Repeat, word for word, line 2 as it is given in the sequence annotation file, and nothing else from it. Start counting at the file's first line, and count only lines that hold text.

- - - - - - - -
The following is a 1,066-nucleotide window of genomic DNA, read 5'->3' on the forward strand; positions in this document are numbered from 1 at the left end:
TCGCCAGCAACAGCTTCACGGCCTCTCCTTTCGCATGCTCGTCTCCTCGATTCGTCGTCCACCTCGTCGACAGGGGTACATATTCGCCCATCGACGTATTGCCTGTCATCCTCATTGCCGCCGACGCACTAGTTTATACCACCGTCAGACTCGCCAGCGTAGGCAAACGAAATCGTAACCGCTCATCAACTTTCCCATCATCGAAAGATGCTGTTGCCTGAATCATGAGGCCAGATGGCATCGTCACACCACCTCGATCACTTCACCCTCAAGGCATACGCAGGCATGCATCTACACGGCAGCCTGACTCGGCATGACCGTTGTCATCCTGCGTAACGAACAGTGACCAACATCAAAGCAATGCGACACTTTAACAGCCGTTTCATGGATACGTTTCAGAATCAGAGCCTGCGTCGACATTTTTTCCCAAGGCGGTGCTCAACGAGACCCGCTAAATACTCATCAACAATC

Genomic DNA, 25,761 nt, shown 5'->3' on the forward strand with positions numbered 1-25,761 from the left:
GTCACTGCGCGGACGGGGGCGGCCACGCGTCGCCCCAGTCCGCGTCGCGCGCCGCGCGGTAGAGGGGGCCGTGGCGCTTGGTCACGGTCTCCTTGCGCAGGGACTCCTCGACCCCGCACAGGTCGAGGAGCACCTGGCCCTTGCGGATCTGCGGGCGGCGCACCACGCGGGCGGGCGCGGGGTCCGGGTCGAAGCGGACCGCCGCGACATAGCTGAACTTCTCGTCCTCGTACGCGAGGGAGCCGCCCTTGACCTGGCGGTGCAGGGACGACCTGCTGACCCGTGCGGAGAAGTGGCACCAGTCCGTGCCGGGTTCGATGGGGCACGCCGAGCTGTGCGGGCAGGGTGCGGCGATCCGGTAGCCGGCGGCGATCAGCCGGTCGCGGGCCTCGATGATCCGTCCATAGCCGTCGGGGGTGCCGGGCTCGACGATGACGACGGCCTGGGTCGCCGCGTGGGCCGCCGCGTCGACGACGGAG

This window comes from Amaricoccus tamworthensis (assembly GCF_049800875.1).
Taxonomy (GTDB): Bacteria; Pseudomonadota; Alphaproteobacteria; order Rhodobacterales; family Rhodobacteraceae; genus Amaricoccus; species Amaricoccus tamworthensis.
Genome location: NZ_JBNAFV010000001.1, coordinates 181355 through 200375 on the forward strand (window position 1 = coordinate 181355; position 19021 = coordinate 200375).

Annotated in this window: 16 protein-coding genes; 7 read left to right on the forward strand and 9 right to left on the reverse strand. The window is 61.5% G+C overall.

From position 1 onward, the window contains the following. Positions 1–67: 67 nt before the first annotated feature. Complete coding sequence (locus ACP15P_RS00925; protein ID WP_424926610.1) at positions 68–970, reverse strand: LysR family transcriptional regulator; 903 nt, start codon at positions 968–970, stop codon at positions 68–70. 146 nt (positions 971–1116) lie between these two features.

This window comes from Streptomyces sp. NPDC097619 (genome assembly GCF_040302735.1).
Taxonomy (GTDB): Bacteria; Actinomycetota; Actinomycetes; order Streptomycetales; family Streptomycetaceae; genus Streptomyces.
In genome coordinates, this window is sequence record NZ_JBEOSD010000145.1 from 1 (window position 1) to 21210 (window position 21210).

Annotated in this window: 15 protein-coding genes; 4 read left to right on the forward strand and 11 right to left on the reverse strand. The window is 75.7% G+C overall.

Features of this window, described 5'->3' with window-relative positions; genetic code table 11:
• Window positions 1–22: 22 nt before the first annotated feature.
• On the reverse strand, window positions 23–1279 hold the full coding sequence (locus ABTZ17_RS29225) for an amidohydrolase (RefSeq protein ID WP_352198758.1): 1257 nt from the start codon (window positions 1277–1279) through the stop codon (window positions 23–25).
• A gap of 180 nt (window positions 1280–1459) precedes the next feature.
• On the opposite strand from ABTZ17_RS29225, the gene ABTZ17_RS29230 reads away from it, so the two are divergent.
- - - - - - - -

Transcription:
TCGCCAGCAACAGCTTCACGGCCTCTCCTTTCGCATGCTCGTCTCCTCGATTCGTCGTCCACCTCGTCGACAGGGGTACATATTCGCCCATCGACGTATTGCCTGTCATCCTCATTGCCGCCGACGCACTAGTTTATACCACCGTCAGACTCGCCAGCGTAGGCAAACGAAATCGTAACCGCTCATCAACTTTCCCATCATCGAAAGATGCTGTTGCCTGAATCATGAGGCCAGATGGCATCGTCACACCACCTCGATCACTTCACCCTCAAGGCATACGCAGGCATGCATCTACACGGCAGCCTGACTCGGCATGACCGTTGTCATCCTGCGTAACGAACAGTGACCAACATCAAAGCAATGCGACACTTTAACAGCCGTTTCATGGATACGTTTCAGAATCAGAGCCTGCGTCGACATTTTTTCCCAAGGCGGTGCTCAACGAGACCCGCTAAATACTCATCAACAATC